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Michelle Hinchey launches campaign for state Senate

Contributed photo Michelle Hinchey
September 24, 2019 06:34 pm

Michelle Hinchey formally announced the launch of her campaign for the 46th district state Senate seat Monday.

Hinchey, the daughter of the late U.S. Rep. Maurice Hinchey, is challenging Republican state Sen. George Amedore, R-46, for the district that stretches from Ulster County, through Greene, Montgomery and parts of Albany and Schenectady counties.

“We need to think creatively and act courageously to chart a new path forward for our upstate communities — a path that reflects our rich history,” Hinchey said at her campaign launch Monday morning at the Kingston Senate House — the same place where her father announced his congressional race and retirement.

Hinchey, 31, lives in her hometown of Saugerties. She serves on the board of directors of the Catskill Center, which advocates for environmental and economic health of the Catskill region.

Growing up with a father serving in Congress, Hinchey said she had a front-row seat to effecting positive change and serving the people, and always made it a priority to give back to her community. She hopes to continue that mission as state senator for her home district.

Climate change and the environment are among the largest issues on Hinchey’s agenda, as well as expanding job opportunities — especially within clean energy — and access to quality public education and health care.

“I’m focusing on just meeting as many people as possible and listening to their challenges and concerns,” Hinchey said in an interview Tuesday. “We’ll continue to roll out more of our concrete and specific plans.”

Bridging partisan divides by focusing on universal life experiences and challenges for upstate communities is a goal of Hinchey’s. She added the importance of having a Democratic representative upstate in order to get a seat at the table of the Senate majority.

“If we’re not in that room, we’re not going to have access to resources for our communities,” she said.

In a statement she released in July, when she began exploring the state Senate race, Hinchey said Amedore “does not fairly or accurately represent the people of the Hudson Valley or Capital Region.” She has cited the Republican incumbant’s votes against the Reproductive Health Act, which codified federal abortion rights into state law, and the Climate Leadership and Community Protection Act, which has the most ambitious climate targets in the U.S.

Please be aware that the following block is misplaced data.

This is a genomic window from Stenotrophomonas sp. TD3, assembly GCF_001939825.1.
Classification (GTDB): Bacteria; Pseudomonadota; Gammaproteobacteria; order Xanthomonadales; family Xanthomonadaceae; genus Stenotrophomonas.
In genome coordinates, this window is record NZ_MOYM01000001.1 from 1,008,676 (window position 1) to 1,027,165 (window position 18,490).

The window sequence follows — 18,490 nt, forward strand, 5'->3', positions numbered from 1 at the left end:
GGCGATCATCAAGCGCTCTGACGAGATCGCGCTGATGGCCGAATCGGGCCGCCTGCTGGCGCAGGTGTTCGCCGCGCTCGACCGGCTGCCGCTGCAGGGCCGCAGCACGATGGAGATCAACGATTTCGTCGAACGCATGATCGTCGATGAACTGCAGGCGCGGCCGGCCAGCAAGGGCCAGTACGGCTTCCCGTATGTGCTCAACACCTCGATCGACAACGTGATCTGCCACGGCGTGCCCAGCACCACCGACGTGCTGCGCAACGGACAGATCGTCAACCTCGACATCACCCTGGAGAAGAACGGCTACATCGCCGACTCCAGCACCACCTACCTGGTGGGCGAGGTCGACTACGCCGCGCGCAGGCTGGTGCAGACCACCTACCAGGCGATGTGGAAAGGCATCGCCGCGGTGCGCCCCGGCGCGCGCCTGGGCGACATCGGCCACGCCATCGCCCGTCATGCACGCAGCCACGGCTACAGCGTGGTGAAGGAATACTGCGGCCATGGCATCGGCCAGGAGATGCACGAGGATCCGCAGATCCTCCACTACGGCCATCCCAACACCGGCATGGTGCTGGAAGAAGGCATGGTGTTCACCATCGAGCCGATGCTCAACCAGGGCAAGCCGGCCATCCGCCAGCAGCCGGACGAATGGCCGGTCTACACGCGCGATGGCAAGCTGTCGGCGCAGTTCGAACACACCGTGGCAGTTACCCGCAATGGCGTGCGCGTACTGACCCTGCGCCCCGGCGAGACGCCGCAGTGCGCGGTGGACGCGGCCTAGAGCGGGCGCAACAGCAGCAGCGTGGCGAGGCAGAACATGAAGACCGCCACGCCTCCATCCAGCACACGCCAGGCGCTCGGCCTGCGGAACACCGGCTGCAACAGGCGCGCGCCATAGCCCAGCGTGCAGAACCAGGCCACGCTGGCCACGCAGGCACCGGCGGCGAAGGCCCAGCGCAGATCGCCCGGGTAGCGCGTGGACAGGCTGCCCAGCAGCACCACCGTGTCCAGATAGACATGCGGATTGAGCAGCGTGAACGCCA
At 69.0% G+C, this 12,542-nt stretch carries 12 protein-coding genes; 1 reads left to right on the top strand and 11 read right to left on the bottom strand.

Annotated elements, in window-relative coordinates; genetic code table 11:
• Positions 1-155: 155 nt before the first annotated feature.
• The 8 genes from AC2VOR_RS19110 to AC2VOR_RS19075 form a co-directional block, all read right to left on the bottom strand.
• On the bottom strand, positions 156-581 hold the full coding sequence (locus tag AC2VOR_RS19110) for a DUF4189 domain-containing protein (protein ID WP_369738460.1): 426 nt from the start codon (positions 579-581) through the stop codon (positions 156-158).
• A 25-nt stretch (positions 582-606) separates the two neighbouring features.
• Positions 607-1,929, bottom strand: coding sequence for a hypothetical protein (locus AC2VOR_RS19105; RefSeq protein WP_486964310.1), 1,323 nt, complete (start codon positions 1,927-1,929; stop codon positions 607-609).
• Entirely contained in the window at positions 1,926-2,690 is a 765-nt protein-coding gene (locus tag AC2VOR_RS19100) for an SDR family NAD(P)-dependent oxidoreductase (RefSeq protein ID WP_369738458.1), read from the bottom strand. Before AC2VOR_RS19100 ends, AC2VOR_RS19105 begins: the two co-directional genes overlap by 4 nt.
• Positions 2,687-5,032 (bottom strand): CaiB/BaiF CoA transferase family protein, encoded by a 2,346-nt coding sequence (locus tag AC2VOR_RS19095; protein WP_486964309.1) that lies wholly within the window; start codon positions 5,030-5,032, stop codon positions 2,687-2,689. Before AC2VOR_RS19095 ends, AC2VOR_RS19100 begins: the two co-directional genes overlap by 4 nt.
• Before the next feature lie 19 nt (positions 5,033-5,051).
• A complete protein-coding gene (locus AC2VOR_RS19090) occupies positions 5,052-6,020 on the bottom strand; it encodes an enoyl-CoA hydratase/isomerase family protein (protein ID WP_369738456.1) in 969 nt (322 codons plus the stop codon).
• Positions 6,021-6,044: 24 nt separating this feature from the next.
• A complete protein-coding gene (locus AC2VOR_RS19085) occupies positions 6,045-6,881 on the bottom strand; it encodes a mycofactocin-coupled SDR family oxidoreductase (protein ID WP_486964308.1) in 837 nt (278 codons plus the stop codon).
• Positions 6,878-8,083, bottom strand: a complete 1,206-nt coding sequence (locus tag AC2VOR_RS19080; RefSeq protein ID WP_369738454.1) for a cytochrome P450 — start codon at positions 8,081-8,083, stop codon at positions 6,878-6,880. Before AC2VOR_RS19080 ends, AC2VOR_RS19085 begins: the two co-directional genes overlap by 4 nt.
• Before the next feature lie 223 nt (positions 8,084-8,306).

Amedore, who has served the 46th district since 2015, did not respond to Hinchey’s comments.

“I welcome her into the conversation and look forward to a spirited debate about the future of New York,” Amedore said in an emailed statement.

Gerald Benjamin, director of the Benjamin Center at SUNY New Paltz, said with Amedore having survived “a very Democratic year,” the incumbent Republican is strong in the district. Benjamin said Hinchey’s comments on Amedore’s voting record “mobilizes the base,” but that she’ll have to do more to beat Amedore.

“Her test is largely political organization and mobilization as much as it is around issues,” Benjamin said.

He added Hinchey’s test includes showing she’s not just running on the basis of her name.

However, with a newly Democrat-controlled state Senate and a Republican president who is becoming increasingly unpopular among voters across party lines, Benjamin said Republicans have challenges to overcome. Namely, winning back the majority.

U.S. Rep. Antonio Delgado, D-19, introduced Hinchey at her campaign launch event Monday.

“Michelle is deeply committed to protecting our environment and improving the lives of working families in upstate,” he tweeted after the event. “I am proud to support her candidacy and look forward to working along side her to make positive change in our region.”

Hinchey follows in the footsteps of her father, who served in the U.S. House of Representatives from 1993 to 2013, and the state Assembly from 1975 to 1992. Maurice was a major advocate for environmental issues and served as chairman of the Environmental Conservation Committee during his time in the Assembly.

The former congressman died in 2017 at the age of 79 from frontotemporal dementia, a rare terminal neurological disorder.

Massarah Mikati covers the New York State Legislature and immigration for Johnson Newspaper Corp. Email her at, or find her on Twitter @massarahmikati.